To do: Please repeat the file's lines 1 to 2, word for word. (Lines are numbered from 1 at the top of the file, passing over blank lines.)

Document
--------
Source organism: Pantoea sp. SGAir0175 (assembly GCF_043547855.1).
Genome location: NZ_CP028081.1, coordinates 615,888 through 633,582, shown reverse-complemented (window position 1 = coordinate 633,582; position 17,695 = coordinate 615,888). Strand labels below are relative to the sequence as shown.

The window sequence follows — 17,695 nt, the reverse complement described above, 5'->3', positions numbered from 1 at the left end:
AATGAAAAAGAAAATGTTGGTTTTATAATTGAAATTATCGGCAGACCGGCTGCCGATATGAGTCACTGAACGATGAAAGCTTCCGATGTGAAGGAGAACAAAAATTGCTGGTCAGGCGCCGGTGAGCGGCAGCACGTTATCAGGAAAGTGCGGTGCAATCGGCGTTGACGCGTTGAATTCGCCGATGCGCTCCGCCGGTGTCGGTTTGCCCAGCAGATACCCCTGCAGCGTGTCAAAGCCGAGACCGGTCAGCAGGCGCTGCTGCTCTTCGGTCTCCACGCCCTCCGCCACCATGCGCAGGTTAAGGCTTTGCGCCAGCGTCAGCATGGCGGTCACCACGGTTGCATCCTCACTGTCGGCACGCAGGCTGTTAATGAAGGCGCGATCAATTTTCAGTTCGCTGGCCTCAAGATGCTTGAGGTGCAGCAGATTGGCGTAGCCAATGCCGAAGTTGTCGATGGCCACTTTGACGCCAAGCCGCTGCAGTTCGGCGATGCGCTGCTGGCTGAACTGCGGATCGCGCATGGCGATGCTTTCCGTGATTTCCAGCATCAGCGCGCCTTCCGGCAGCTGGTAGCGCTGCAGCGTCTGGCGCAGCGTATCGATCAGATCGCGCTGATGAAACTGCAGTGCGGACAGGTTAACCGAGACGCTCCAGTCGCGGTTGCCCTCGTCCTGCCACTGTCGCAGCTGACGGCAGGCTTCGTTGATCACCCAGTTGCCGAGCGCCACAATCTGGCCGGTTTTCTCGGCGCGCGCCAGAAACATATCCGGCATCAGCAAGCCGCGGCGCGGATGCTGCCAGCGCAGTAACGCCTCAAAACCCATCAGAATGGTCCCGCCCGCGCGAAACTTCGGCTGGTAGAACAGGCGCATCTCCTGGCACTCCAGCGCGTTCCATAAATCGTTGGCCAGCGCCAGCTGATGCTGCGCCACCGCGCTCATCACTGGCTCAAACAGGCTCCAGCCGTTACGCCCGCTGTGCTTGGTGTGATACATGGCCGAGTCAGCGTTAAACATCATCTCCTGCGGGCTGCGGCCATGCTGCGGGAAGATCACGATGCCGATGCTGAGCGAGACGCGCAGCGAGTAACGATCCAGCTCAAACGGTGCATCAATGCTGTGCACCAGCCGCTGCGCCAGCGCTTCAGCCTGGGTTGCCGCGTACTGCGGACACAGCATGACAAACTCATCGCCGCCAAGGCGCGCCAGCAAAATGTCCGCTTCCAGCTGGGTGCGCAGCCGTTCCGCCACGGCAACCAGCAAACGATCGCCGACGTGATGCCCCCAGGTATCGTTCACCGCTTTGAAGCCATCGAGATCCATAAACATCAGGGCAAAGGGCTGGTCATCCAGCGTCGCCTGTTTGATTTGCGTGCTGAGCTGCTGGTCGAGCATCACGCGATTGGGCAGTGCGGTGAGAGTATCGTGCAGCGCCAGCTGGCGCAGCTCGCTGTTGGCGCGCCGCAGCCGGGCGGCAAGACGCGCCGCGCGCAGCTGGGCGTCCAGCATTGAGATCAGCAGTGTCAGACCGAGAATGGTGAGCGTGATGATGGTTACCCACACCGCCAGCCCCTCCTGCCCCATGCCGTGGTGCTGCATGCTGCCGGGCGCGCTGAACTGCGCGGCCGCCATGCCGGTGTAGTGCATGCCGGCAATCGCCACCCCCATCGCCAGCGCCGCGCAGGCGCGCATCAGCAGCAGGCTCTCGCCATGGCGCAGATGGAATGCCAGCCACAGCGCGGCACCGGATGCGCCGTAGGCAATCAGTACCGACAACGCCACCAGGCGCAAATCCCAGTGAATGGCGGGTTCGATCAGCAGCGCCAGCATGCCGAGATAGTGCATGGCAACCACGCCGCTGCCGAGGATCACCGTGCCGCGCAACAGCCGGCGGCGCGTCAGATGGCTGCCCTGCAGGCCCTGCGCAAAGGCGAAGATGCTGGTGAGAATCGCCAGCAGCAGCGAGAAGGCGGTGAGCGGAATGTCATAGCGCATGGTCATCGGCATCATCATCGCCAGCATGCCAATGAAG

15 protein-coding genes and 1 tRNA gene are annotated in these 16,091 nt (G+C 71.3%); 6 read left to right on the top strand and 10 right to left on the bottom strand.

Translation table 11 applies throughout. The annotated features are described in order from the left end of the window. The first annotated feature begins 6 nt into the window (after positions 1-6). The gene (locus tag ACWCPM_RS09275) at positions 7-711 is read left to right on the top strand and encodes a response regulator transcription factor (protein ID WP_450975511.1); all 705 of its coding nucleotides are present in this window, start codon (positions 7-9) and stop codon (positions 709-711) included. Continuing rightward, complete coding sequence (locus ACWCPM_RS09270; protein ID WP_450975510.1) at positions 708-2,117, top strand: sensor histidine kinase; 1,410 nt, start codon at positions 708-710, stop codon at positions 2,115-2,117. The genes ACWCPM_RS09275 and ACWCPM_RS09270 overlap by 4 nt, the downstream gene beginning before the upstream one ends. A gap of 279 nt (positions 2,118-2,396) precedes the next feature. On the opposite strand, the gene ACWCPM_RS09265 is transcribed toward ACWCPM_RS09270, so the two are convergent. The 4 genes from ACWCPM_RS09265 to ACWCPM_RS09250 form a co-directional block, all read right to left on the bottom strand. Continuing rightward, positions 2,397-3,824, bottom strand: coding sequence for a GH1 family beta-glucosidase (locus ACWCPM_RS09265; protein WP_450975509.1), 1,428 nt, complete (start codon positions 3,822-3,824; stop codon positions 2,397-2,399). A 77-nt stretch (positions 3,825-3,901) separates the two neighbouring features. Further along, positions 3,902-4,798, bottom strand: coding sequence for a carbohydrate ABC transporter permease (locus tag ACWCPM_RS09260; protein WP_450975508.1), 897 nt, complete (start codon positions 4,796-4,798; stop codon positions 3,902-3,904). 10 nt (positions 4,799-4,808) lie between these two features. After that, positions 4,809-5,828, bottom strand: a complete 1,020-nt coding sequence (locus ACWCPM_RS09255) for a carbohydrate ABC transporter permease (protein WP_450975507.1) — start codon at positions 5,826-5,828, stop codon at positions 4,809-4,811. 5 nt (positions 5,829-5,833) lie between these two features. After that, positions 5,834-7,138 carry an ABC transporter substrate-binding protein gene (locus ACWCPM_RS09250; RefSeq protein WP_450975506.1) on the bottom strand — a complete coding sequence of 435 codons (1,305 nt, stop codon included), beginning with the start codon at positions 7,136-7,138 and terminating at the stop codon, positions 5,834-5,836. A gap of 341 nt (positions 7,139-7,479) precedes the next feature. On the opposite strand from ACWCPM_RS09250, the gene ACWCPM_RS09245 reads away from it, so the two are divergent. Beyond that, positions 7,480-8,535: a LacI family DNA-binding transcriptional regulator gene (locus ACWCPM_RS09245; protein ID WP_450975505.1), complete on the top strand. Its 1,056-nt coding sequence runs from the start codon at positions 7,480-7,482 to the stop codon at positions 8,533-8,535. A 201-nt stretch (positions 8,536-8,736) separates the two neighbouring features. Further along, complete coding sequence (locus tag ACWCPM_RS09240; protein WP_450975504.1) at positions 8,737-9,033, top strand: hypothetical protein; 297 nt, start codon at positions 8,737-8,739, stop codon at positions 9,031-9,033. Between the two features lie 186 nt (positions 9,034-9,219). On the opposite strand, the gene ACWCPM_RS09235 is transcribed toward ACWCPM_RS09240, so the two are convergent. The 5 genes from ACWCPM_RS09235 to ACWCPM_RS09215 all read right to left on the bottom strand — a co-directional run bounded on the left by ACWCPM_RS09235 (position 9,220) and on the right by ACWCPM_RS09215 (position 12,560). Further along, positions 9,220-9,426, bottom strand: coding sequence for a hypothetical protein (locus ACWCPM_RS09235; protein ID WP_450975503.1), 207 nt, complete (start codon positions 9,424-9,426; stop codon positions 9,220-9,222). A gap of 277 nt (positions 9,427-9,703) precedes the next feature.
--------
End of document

Source organism: Pantoea sp. SGAir0175 (assembly GCF_043547855.1).
Genome location: NZ_CP028081.1, coordinates 615,888 through 633,582, shown reverse-complemented (window position 1 = coordinate 633,582; position 17,695 = coordinate 615,888). Strand labels below are relative to the sequence as shown.